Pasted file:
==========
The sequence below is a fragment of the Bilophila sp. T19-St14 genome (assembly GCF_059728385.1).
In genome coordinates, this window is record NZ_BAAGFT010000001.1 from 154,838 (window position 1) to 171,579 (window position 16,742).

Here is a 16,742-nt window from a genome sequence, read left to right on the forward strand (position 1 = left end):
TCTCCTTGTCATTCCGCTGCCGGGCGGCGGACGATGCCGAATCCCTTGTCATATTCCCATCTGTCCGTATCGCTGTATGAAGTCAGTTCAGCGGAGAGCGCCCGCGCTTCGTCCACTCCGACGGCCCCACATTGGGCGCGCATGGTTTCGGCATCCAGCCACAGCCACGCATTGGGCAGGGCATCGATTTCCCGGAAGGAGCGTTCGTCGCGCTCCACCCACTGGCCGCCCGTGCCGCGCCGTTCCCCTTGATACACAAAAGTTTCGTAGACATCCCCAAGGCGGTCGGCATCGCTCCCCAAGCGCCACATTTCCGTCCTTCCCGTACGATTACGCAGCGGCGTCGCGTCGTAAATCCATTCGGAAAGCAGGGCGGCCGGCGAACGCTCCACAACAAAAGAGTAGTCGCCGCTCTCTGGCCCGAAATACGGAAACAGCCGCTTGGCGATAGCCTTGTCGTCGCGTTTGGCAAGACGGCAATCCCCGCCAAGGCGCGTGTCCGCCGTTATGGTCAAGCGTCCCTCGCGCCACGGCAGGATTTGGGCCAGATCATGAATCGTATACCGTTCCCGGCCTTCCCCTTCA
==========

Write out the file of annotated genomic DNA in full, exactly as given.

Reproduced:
The sequence below is a fragment of the Bilophila sp. T19-St14 genome (assembly GCF_059728385.1).
In genome coordinates, this window is record NZ_BAAGFT010000001.1 from 154,838 (window position 1) to 171,579 (window position 16,742).

Here is a 16,742-nt window from a genome sequence, read left to right on the forward strand (position 1 = left end):
TCTCCTTGTCATTCCGCTGCCGGGCGGCGGACGATGCCGAATCCCTTGTCATATTCCCATCTGTCCGTATCGCTGTATGAAGTCAGTTCAGCGGAGAGCGCCCGCGCTTCGTCCACTCCGACGGCCCCACATTGGGCGCGCATGGTTTCGGCATCCAGCCACAGCCACGCATTGGGCAGGGCATCGATTTCCCGGAAGGAGCGTTCGTCGCGCTCCACCCACTGGCCGCCCGTGCCGCGCCGTTCCCCTTGATACACAAAAGTTTCGTAGACATCCCCAAGGCGGTCGGCATCGCTCCCCAAGCGCCACATTTCCGTCCTTCCCGTACGATTACGCAGCGGCGTCGCGTCGTAAATCCATTCGGAAAGCAGGGCGGCCGGCGAACGCTCCACAACAAAAGAGTAGTCGCCGCTCTCTGGCCCGAAATACGGAAACAGCCGCTTGGCGATAGCCTTGTCGTCGCGTTTGGCAAGACGGCAATCCCCGCCAAGGCGCGTGTCCGCCGTTATGGTCAAGCGTCCCTCGCGCCACGGCAGGATTTGGGCCAGATCATGAATCGTATACCGTTCCCGGCCTTCCCCTTCA